The negative impact of bearing a grudge

The negative impact of bearing a grudge

Grudges, like all things that trigger stress, are eventually destructive to our bodies as well as our minds



By Dr Samineh I. Shaheem

Published: Thu 14 Jul 2016, 8:01 PM

Last updated: Thu 14 Jul 2016, 10:19 PM

It might be bad experiences from our past or little things that irritate us on a daily basis. Regardless of the context, sometimes we find it hard to let these ill feelings go, bury the hatchet, put the past behind, for-give and forget, kiss and make up. need I continue?
This psychological act of hanging on to hate, resentment and anger is referred to as bearing a grudge. There are those people who permanently hold grudges against anyone who has hurt them. They might think that remaining bitter is a show of strength or victory over the disagreement.  Unfortunately, this couldn't be further than the truth.
Grudges, like all things that trigger stress, are eventually destructive to our bodies as well as our minds. This lagoon of pent-up emotional poison can lead to anxiety, self-doubt, confusion, depression, an inability to concentrate, sadness, hopelessness and a whole host of other negative emotions that cripple our everyday existence.There is a clear difference between forgiving and forget-ting, though the two are closely intertwined. Forgiving does not mean you have accepted the act of injustice.
Rather, it means that you have made a conscious decision to gradually release the anger and resentment you feel toward some-one who has done you wrong or hurt you. It is the act of untying yourself from thoughts of retaliation and revenge and choosing to embrace peace and happiness instead.Forgetting, on the other hand, means that you ultimately don't remember the event. This may not always be useful because it is the memory of a hurtful situation that will protect you and prevent it from reoccurring. Once you forgive, the emotional grip is less, leaving only the lesson of the experience to be remembered.According to Mayo Clinic, if you can bring yourself to for-give, "you are likely to enjoy lower blood pressure, a stronger immune system, and a drop in the stress hormones circulating in your blood. Back pain, stomach problems, and headaches may disappear. And you'll reduce the anger, bitterness, resentment, depression, and other negative emotions that accompany the failure to forgive."Letting go of a grudge transpires when we have gone through four important stages:
1. Allowing enough time to pass.
2. Talking to the person who hurt you so that they admit their mistake and, perhaps, through this, make you aware of your contribution to the problem. If you don't feel comfortable communicating directly, write them a letter.
3. Empathising with the person, allowing you to think that everyone makes mistakes and maybe their actions were not entirely intentional.
4. Witnessing a change in their behaviour. If the person has genuinely taken on board your reaction to their actions and is making an effort to change, this helps dissolve the strong emotions you once felt, replacing it with compassion and mercy.
The absence of any of these stages can prevent us from moving forward.Sabrina, a 36-year-old lawyer, hadn't talked to her parents for years. "Why should I?" she asked. "All they did was criticise me - I couldn't do anything right in their eyes. I thought I was better off without them until I realised how bitter I was becoming. There was this lingering anger that wouldn't go away. I became suspicious and sarcastic and saw the world through horrible lenses. Finally, I decided to go see a therapist and discovered the reason for it was my alienation from my parents and the heavy grudge I was holding against them. I wrote them an eight-page letter, be-cause it was always a bit hard for me to talk to them directly - and it was the best thing I've ever done! We now enjoy a healthy relationship, with boundaries and mutual respect. The psychologist made me realise that between being connected and not having any contact, there are multiple ways we can shape our relationships so they don't have to be an 'either-or' scenario which is quite limiting and damaging in the long run." Being unforgiving is an expensive emotional and physical practice. Research through the International Forgiveness Institute has shown that there are signs we should watch out for when it's time to try and let go of grudges, such as:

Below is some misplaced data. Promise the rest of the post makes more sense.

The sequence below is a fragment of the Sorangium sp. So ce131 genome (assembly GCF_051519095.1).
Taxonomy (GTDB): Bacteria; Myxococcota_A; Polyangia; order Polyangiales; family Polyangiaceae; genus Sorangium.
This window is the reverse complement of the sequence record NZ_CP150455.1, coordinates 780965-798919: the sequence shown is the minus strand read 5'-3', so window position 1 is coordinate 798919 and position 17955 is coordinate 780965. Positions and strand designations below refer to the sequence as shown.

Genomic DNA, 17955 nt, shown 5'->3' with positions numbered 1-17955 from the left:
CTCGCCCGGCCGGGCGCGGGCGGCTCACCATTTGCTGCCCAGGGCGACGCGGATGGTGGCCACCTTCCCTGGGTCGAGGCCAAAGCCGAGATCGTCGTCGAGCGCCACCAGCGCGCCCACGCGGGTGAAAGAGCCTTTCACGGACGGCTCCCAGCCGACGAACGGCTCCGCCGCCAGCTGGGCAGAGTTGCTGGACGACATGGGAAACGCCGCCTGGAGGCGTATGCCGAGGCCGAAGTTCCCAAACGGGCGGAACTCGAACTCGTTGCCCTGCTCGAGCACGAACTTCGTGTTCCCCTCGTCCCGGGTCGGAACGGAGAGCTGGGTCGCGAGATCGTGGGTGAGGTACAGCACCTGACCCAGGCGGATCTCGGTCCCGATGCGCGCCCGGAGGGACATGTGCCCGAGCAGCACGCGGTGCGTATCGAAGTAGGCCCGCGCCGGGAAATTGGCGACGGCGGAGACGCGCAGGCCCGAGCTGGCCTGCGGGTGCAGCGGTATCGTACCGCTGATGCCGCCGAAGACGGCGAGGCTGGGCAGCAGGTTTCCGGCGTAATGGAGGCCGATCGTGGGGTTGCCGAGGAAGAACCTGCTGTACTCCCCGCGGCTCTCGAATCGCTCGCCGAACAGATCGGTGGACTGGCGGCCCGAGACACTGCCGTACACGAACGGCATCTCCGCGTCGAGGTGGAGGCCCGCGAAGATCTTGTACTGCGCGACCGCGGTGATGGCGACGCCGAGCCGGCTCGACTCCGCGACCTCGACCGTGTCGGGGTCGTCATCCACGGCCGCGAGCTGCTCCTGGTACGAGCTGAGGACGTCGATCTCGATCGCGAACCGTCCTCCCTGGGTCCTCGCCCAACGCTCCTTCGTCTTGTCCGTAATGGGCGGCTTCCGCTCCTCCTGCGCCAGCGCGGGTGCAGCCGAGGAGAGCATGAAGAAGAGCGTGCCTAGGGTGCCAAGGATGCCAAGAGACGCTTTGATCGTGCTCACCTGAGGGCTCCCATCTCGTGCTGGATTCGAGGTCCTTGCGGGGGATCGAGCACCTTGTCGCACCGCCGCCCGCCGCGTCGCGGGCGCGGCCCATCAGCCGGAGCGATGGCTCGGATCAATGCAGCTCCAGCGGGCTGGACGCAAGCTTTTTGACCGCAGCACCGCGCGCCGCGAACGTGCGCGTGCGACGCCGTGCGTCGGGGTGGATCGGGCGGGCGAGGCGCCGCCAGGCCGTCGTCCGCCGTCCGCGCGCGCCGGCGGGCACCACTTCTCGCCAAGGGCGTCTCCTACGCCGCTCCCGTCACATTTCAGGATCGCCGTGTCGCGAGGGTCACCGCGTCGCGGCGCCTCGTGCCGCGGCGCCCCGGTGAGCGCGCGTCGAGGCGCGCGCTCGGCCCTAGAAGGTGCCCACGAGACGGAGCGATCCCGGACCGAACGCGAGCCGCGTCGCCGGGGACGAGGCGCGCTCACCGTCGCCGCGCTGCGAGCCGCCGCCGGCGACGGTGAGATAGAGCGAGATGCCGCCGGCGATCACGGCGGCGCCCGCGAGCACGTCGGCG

> Dwelling on the events surrounding the offence
> Hearing from others that you have a chip on your shoulder or that you're wallowing in self-pity
>Being avoided by family and friends because they don't enjoy being around you
> Having angry outbursts at the smallest perceived slights
>Often feeling misunderstood
> Turning to vices to cope with your pain
> Having symptoms of depression or anxiety
> Being consumed by a desire for revenge or punishment
> Automatically thinking the worst about situations
> Regretting the loss of a valued relationship
>Feeling like your life lacks meaning or purpose
> Feeling at odds with your spiritual belief
The emotionally intelligent individual understands that rebuilding a worthwhile relationship is much more of a mature option than harbouring rage and bitterness. Now, if all of this other information isn't enough to convince you how damaging holding a grudge can be, then perhaps you can tap into your selfish dimension and acknowledge that the only person being damaged is you. Actively holding on to a grudge is psychologically and, sometimes, even physically exhausting and it prevents you from focusing on the more positive aspects of your life. As the saying goes, to err is human; to forgive, divine.
Dr Samineh I. Shaheem is a professor of psychology, and a learning & development specialist.
Contact her on OutOfMindContact@gmail.com.
Follow her on Twitter: @saminehshaheemInstagram: @wellbeing.psychology.awake


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